March, 2005, Vol. 05, Issue 03
Turning Tragedy into Triumph: An Interview with Nancy Schmitt, Creator of Mindful Touch Therapy
By Rebecca J. Razo
If you ran into Nancy Schmitt on the street, you might never guess that less than a decade ago, the petite woman standing in front of you was fiercely fighting for her life against breast cancer.
After successfully beating the disease, Nancy, a trained massage therapist and creator of Aviana Body Products and Bodywork, set out on a mission to use her experience to help others.And though Nancy's peaceful demeanor gives way to a radiant warmth that seems to envelope those around her, it was her strength and resolve that led her to create Mindful Touch Therapy (formerly Mindful Massage), a unique form of bodywork focused on providing touch to those suffering from cancer and other critical illnesses. Massage Today had an opportunity to talk to Nancy about her experiences and Mindful Touch Therapy.
Massage Today (MT): You created Aviana's Mindful Touch Therapy after facing some very personal challenges. Can you tell us about that?
Nancy Schmitt (NS): After remarrying and acquiring four stepchildren that precipitated a premature retirement from managing nearly 800 employees and $5 million in annual volume for a chain of 65 ladies ready-to-wear stores, I elected to return to school to enter the healing arts and become a massage therapist. Shortly after graduation, as I was planning to open a small hands-on business, I was diagnosed with breast cancer. I realized at that moment, according to my massage therapy education, that I was considered a contraindication for massage - just when I needed the many benefits of touch the most! That's when I decided to research and develop a touch therapy that was safe and effective for people living with cancer and other critical illness.
MT: In the past, you have referred to your cancer as a "gift from God." How so?
NS: It's hard to imagine calling cancer a gift, especially for those who are newly diagnosed or living through the treatment of cancer at this moment in time; however, without the impetuous [ness] of cancer, I would not have been driven to search the world for touch therapies that would turn no one away from the benefits of a magnificent healing therapy. I would have missed the pleasure of being touched by beautiful people: clients, students and other like-minded individuals who know we are much more than a physical body and quest for quality of life. And I would not have been driven to expand my perception of daily living to better know the truly important small things life has to offer. I often encourage my student body to learn what is really important in life from those individuals whose lives have been threatened.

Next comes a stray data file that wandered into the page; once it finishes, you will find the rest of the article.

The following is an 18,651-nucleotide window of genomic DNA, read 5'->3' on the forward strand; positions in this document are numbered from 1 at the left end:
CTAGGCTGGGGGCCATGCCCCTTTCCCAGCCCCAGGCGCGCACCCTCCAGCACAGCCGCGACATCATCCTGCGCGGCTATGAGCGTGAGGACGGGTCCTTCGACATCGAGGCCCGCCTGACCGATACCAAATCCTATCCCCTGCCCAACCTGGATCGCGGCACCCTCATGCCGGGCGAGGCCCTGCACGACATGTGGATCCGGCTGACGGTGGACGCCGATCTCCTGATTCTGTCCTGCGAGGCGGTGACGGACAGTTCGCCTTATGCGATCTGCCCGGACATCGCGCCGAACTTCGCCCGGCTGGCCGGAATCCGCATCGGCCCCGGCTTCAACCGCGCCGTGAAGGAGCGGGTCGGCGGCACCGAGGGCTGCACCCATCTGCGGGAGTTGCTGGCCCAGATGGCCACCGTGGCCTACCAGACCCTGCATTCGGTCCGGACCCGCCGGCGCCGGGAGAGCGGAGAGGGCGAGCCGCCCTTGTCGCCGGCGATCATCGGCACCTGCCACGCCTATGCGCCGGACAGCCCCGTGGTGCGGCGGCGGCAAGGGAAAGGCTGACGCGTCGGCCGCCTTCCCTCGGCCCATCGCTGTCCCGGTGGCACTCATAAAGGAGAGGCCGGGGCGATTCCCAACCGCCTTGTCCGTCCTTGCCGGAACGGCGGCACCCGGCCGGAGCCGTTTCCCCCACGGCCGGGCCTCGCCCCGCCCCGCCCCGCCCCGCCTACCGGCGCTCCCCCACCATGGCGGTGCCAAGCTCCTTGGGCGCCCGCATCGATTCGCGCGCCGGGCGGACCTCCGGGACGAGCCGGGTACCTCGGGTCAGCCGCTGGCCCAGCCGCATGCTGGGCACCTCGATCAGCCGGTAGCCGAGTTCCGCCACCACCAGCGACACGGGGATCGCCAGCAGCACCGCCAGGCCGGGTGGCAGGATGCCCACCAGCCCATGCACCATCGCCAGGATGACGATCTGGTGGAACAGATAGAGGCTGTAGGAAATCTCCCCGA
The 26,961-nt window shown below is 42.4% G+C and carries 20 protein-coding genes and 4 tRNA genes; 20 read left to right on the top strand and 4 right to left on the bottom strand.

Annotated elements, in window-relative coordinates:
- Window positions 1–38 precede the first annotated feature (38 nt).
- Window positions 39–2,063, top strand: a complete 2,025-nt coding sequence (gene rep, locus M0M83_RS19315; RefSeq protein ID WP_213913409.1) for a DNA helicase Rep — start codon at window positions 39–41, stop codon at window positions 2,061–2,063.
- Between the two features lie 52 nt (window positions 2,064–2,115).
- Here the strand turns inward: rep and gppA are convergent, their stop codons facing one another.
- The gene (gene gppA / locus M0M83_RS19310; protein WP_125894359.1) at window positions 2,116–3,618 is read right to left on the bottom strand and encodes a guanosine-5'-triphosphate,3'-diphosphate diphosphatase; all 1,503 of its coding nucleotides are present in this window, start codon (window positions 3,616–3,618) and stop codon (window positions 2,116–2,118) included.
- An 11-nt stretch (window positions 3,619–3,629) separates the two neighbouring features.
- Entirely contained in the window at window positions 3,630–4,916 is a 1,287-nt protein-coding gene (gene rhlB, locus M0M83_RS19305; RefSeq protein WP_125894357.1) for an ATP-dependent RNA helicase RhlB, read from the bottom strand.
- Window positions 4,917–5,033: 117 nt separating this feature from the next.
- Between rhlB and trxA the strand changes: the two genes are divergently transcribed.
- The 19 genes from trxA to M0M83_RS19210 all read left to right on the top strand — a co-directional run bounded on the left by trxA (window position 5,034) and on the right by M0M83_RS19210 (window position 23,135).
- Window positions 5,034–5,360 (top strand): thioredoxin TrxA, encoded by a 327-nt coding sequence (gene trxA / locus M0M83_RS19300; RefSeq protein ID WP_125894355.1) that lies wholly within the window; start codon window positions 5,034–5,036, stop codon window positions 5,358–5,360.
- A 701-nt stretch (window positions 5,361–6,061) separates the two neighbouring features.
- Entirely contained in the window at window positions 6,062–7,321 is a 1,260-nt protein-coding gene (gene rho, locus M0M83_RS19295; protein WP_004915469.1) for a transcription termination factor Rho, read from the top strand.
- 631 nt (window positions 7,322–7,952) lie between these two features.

MT: How is your health today?
NS: Today I celebrate nine years as a bodyworker and nine years as a cancer survivor! Life is good.
MT: Can you describe exactly what comprises Mindful Touch Therapy? What are its core concepts related to healing?
NS: The heart of the Mindful Touch Therapy program is based on the philosophy that the power of touch can have a profound impact on an individual's health and well-being. Our mission is to impart knowledge that increases awareness and usage of therapeutic bodywork techniques that can be applied easily and safely to improve the quality of life for all individuals in every stage of wellness, dis-ease and disease. Mindful Touch Therapy is a unique synergy of energy bodywork, mindful meditation and touch therapy with influence by Native American, Hawaiian and Ayurvedic healing concepts.
MT: What are some of the key benefits of Mindful Touch Therapy, particularly for critically ill or cancer patients?
NS: The value of touch with loving intention is well documented for all individuals, including those who are critically ill or living with cancer. Mindful Touch Therapy goes a step further by incorporating very specific energy, trigger point and mindful concepts that provide a deeply relaxing and restorative feeling that doesn't require some of the physical detoxifying processes that will follow a muscle massage, which can be especially taxing on an individual who is already depleted of energy. There is an ease about the experience and the "after" experience. Many clients have described that there is something about the Mindful Touch process that they can call upon during painful and stressful situations that assists them in getting through the process with less anxiety and discomfort.
MT: What kind of feedback have you received about Mindful Touch Therapy from the medical community?